Give a Thumbs Up to Downtime

By Erin Cook, May 29, 2018

Meeting planners have a unique opportunity to develop programs and experiences that will not only encourage connections and growth, but also provide attendees with some well-deserved rest and relaxation (ie. downtime).

In the past, I’ve worked with groups that will plan every second of every day jam-packed with programming. I’ve also noticed that this only seems to create a burned-out vibe among attendees.

Some of the most successful and memorable events I’ve seen have included relaxed schedules where attendees have plenty of downtime to enjoy the destination, while truly allowing them to absorb the information they learned that day.

Frequent Breaks Encourage Interactions

When people are away from their everyday routines, they want the flexibility to do what matters most to help them connect. For some, that may mean the freedom to enjoy unique activities. For others, a relaxed schedule allows them to interact with key colleagues and customers.

It is important for meeting planners to keep in mind that although they may plan networking or teambuilding activities to help attendees bond, sometimes the most important type of connection is one that is formed organically and made outside of the boardrooms and ballrooms.

As we all know, there is a lot of important ground to cover during a meeting or conference, including company updates and training sessions, and this can sometimes lead to an information overload and become overwhelming. I’ve found that by allowing downtime and freedom to enjoy their destination, it doesn’t take away from the learning experience. It only makes attendees more enthusiastic to return to the program and focus on the information presented.

It’s also important to remember that attendees have busy lives outside of the meeting. I always recommend that planners allow enough time for phone calls, email checks and even wardrobe changes between events. Again, a little free time between sessions and events will also allow attendees to gather their thoughts and truly absorb what they have learned so far.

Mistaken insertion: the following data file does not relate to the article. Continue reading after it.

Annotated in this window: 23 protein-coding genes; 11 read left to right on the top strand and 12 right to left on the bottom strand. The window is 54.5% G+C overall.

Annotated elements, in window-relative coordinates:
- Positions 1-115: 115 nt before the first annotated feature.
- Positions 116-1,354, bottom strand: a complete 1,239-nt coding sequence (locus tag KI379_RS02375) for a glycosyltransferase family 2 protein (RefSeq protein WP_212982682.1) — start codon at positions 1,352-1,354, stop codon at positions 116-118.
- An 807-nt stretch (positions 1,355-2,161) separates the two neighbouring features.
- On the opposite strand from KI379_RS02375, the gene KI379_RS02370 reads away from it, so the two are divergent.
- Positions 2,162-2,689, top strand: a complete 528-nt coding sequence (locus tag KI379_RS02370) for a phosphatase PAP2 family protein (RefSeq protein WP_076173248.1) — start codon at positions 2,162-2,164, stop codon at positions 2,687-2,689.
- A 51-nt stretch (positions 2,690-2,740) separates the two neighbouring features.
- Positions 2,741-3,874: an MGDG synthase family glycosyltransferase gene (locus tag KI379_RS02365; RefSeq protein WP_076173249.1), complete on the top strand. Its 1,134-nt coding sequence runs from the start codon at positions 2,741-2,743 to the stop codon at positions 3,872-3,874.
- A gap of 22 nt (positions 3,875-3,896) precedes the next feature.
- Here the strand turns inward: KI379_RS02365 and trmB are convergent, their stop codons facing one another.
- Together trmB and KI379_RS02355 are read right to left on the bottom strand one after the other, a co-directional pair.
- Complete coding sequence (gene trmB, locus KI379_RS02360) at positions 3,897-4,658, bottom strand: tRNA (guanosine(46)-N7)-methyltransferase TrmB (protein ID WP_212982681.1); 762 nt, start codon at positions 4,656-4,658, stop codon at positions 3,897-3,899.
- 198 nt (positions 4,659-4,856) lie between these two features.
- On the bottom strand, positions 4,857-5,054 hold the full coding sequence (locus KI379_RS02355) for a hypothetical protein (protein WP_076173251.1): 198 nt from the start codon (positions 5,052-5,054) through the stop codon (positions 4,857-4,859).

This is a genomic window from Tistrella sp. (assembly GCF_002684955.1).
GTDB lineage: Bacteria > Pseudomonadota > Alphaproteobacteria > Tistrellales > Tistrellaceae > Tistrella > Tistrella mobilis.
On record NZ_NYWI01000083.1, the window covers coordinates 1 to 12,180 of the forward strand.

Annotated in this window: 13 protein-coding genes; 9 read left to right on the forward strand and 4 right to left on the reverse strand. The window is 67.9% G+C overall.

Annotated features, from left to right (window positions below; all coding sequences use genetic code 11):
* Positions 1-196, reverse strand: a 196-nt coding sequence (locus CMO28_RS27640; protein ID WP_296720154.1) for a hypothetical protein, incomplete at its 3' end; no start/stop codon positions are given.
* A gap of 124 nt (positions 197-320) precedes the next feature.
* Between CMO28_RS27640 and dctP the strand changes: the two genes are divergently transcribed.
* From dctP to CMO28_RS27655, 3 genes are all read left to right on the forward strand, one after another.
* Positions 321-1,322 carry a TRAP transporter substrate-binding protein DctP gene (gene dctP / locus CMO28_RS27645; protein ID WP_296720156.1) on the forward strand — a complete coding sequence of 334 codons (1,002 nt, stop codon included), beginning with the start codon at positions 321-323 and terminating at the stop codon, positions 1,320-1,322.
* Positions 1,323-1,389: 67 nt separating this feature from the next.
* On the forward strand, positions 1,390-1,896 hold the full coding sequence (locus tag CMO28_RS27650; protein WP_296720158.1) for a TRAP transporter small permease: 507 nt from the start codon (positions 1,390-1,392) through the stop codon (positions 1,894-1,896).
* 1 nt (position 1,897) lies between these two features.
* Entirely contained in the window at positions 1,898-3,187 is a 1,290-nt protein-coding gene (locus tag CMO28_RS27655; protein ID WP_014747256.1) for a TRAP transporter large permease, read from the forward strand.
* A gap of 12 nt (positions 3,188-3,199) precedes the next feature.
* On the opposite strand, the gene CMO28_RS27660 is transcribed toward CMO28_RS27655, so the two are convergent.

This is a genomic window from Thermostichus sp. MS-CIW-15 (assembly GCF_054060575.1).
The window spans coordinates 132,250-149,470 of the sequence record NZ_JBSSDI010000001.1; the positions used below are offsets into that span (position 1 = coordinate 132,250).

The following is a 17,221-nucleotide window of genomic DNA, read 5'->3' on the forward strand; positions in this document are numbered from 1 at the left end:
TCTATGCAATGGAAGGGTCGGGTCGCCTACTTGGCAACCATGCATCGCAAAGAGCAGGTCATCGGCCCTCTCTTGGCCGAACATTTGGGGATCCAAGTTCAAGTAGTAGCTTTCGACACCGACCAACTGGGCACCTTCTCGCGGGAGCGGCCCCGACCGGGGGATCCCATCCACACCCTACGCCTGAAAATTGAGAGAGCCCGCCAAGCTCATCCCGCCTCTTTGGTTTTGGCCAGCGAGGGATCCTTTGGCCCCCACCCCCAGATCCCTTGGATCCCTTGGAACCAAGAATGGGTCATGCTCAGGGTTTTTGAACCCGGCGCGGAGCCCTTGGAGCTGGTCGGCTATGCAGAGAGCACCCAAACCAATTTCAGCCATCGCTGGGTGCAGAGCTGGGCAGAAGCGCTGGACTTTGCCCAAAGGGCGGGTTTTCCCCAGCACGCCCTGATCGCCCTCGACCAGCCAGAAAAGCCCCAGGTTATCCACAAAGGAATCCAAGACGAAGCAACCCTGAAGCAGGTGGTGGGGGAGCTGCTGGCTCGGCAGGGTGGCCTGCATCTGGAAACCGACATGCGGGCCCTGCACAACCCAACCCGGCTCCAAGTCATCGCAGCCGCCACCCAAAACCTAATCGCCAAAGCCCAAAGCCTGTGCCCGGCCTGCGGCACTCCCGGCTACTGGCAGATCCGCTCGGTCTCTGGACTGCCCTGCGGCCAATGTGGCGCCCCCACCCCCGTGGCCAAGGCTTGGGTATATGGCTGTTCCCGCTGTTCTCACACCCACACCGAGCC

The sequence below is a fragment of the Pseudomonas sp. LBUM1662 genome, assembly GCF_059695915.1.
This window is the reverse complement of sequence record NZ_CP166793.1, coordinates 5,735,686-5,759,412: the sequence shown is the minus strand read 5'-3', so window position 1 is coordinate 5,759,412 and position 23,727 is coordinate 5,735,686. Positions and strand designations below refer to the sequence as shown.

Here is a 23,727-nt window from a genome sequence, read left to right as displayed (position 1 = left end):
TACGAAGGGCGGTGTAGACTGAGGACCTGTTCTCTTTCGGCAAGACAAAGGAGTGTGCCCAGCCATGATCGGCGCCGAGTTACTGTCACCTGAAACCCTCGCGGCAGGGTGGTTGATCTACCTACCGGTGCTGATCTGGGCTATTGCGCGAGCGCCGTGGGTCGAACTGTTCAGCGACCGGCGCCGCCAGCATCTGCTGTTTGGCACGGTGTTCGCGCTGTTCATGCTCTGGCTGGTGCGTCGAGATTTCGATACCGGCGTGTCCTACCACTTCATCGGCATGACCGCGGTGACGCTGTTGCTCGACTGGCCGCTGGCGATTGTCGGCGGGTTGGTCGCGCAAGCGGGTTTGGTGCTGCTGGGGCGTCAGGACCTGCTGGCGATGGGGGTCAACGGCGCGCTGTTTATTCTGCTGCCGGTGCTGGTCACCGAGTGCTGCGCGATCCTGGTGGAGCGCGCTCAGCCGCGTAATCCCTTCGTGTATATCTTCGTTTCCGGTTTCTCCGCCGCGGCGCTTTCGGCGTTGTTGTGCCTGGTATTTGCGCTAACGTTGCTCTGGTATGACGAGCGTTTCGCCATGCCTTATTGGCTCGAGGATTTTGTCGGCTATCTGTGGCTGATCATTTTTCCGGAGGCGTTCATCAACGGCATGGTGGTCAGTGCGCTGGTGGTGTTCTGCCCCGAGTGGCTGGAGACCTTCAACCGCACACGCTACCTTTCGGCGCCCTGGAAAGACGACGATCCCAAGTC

Take Advantage of Your Destination

Meeting planners spend a lot of time and energy selecting the perfect venue and destination for their function, so it would be a shame to not give attendees ample amount of time to experience the destination. One way to provide some downtime and flexibility for guests is to arrange a free afternoon with a variety of fun, optional activities for them to enjoy.

For example, with our property, we have a plethora of activities for groups ranging from rafting the Colorado River to horseback riding. We’ve seen groups take a free afternoon where attendees can take part in either 9-hole golf, archery, trapshooting, or zip-lining. This gives attendees the freedom to enjoy some time outside while personalizing their experience, and also encouraging teambuilding and networking.

Consider Attendee Feedback

I am frequently asked what I feel is the perfect work/play balance during a meeting, and there’s really no ideal amount of free time for every event.  I recommend that planners start with a free afternoon and frequent breaks throughout the duration of the meeting.

Feedback is very important. At least ask your attendees if they feel they’ve had enough or too much downtime. This will provide valuable information when arranging the next meeting or conference.


Erin Cook DowntimeErin Cook is the director of dales and marketing at Hyatt Regency Lost Pines Resort & Spa near Austin, Texas. She has nearly 10 years of experience working in the hospitality and meeting industries.

 

 

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